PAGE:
The Heritage BC Awards jury is composed of heritage professionals that represent a diversity of disciplines and regions from across the province. It comprises of a mix of BCAHP members, Heritage BC Board Directors, and other heritage practitioners based in BC. The jury receives awards submissions in advance of a virtual adjudication meeting. They rate the awards nominations using a rubric that draws from the criteria outlined above. The awards jury members are announced after the recipients of the given year’s awards program.
|Berdine Jonker, CAHP, Director, Heritage BC
Awards Committee Member, Berdine is a registered heritage professional with over 20 years’ experience working in the sector in BC. She is a board director for Heritage BC, and for the BC Association of Heritage Professionals, and is the recently appointed chair of the City of Nelson’s Heritage Working Group.
|Adam Hatch, CAHP, AIBC, Architect, Director, Heritage BC
Awards Committee Member, Adam Hatch is a registered architect and professional CAHP member working at hcma architecture + design in Vancouver. He has experience working on a broad range of built heritage conservation projects ranging in scale from historic wood frame houses to high-rise masonry buildings. He also serves on Heritage BC’s Board.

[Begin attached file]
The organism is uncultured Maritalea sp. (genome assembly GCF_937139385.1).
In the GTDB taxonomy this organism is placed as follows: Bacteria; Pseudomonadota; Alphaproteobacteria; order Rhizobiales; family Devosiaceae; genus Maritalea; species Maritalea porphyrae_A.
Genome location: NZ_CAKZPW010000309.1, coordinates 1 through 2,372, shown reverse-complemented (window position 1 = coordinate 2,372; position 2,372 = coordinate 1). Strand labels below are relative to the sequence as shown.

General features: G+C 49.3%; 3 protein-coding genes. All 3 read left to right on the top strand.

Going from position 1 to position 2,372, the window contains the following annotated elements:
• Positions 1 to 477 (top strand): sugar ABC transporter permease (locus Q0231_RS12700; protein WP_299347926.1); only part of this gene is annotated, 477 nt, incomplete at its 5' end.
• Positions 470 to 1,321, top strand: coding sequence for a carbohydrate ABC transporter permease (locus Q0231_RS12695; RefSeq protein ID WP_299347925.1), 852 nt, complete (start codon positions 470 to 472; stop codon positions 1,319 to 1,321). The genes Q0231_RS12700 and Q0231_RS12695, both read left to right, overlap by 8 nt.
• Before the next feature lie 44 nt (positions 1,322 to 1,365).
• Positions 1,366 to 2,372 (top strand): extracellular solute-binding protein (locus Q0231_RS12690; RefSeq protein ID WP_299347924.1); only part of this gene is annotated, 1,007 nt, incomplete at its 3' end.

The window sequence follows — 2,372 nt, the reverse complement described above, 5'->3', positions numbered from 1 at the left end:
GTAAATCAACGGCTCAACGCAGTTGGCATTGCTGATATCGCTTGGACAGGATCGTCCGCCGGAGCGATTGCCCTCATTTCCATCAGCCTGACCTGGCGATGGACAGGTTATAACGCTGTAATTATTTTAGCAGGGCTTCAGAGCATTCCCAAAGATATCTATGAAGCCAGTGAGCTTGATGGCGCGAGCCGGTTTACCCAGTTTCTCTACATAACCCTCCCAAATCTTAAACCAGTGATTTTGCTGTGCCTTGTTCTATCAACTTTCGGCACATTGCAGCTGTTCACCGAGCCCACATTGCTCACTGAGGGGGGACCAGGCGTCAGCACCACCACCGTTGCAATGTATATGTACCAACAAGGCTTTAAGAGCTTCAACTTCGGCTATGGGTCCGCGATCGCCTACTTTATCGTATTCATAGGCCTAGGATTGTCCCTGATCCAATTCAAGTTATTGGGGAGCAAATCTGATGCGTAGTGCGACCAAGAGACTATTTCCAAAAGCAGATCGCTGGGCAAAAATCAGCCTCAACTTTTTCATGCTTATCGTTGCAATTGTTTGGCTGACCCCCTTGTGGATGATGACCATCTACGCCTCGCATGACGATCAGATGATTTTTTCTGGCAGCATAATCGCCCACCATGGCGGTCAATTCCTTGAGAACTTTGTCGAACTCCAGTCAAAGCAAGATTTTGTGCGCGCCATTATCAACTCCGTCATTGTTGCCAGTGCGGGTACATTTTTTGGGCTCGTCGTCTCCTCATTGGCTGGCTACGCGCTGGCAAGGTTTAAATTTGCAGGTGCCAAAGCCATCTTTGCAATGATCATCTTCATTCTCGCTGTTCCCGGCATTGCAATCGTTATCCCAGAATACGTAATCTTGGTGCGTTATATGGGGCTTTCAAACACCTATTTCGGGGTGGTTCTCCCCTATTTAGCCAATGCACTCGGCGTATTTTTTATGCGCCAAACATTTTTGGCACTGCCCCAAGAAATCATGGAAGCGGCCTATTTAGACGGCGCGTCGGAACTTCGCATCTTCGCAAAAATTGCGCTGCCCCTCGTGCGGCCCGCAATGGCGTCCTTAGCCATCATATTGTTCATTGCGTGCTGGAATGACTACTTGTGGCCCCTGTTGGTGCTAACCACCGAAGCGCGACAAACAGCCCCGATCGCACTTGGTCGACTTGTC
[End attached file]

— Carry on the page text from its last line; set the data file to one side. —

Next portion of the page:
|Christina Reid, MA, Director, Heritage BC
Awards Committee Member, Christina Reid is the Executive Director of Heritage Abbotsford Society, a Heritage BC Director, and volunteers for the Swedish Heritage in BC Museum and Archives. She holds a MA in archaeology in combination with a Cultural Resource Management diploma, and applies those skills to projects in the Fraser Valley and the Baltic region.
|Laura Saimoto, Entrepreneur, Consultant, Heritage Activist
Born and raised in Vancouver, Laura has a double major in History & Japanese from UBC, with a master’s degree in sociology from Sophia University in Tokyo. With a business background working in Asia and Vancouver, she has two decades of experience as a community leader in the Japanese Canadian community, and has worked extensively around the education of Japanese Canadian history by transforming built heritage to living cultural heritage.
|Jenni Pace, Architectural Historian, Heritage Consultant
Jenni lives and works in Vancouver, on the traditional, unceded lands of the xʷməθkʷəy̓əm (Musqueam), Sḵwx̱wú7mesh (Squamish) and Səl̓ílwətaʔ/Selilwitulh (Tsleil-Waututh) First Nations. She’s an enthusiastic proponent of community heritage as the basis for equitable public decisions on Reconciliation, development and sustainable stewardship. She currently serves on the Vancouver Heritage Commission and is Vice President of the Society of Architectural Historians-Pacific Northwest chapter.